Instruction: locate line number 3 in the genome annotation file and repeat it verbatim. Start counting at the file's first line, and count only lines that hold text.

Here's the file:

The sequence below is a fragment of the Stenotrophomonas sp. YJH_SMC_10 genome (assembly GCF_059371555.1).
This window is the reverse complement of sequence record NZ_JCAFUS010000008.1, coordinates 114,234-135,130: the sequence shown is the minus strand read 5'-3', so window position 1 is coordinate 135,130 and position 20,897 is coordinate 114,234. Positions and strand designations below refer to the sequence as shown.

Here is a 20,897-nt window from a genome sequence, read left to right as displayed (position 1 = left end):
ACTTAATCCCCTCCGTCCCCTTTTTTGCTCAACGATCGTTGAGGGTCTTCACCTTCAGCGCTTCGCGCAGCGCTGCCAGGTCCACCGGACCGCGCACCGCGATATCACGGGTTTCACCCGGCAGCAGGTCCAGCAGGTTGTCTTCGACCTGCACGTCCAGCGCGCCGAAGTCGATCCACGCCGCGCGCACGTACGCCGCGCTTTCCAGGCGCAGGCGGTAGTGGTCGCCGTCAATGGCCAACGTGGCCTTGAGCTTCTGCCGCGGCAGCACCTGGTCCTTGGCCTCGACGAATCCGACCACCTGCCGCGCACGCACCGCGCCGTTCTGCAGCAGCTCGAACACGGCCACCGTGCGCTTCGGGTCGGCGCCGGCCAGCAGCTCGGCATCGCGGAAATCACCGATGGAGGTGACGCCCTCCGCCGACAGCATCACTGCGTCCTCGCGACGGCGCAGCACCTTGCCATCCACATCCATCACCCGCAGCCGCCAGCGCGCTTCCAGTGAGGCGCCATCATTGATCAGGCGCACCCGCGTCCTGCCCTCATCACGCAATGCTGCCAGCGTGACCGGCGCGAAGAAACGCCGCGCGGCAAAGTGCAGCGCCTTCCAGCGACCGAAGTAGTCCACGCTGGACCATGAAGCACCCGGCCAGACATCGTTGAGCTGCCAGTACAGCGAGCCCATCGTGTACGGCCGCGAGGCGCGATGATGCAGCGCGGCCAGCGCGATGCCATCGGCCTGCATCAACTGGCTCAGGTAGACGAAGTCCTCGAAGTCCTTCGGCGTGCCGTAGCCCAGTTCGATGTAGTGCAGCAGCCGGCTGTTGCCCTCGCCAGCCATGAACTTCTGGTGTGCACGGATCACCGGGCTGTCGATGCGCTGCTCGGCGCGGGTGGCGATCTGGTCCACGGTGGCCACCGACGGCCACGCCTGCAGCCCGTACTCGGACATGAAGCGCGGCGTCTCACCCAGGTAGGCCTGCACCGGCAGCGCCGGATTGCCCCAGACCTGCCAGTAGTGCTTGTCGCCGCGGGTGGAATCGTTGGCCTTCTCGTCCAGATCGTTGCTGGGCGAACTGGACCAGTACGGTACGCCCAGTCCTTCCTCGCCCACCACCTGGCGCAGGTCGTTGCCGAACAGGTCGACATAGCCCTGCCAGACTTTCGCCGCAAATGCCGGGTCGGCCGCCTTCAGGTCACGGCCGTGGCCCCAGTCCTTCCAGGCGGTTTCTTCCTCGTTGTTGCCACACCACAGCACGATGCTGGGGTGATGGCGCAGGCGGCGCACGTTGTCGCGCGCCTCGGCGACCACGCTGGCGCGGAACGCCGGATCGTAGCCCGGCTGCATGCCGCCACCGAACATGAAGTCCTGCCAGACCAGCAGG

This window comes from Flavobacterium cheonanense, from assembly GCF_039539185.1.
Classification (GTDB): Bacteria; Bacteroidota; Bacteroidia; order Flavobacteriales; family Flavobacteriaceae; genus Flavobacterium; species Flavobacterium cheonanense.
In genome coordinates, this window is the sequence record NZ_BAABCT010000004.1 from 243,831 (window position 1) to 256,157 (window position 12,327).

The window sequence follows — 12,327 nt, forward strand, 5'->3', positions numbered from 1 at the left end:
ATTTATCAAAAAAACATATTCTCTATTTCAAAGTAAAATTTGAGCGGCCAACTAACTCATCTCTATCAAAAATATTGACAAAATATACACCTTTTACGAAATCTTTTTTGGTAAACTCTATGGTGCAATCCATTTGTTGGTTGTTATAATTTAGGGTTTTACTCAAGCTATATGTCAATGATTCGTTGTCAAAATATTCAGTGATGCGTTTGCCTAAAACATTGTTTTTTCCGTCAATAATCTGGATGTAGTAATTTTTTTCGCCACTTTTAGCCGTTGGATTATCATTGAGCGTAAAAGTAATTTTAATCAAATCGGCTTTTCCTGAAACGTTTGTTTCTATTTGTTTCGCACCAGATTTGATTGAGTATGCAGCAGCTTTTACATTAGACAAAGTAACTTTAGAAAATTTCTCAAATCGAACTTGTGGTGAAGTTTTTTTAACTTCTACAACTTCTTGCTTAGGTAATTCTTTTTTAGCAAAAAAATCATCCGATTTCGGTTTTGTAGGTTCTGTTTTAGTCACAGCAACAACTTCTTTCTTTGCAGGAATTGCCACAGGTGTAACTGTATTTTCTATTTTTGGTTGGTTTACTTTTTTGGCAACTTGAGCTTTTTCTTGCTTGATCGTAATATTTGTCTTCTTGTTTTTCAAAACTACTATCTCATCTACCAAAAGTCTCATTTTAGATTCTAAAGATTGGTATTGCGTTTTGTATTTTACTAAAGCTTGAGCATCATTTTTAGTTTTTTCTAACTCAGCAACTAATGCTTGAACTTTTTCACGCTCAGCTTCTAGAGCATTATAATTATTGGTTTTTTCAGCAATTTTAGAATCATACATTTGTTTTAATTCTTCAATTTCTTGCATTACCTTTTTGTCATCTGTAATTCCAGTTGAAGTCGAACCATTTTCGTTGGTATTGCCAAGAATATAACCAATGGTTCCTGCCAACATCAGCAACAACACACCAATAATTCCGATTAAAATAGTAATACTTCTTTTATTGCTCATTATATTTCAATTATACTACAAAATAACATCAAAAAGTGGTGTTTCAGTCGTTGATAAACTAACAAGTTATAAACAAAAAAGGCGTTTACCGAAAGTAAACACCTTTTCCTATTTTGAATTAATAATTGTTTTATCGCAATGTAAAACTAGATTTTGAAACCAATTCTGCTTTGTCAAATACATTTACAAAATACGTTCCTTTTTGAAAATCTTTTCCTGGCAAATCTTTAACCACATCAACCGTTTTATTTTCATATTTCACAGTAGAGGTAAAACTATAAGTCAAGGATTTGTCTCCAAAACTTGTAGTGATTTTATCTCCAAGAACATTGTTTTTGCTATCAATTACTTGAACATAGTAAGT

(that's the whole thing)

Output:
Here is a 20,897-nt window from a genome sequence, read left to right as displayed (position 1 = left end):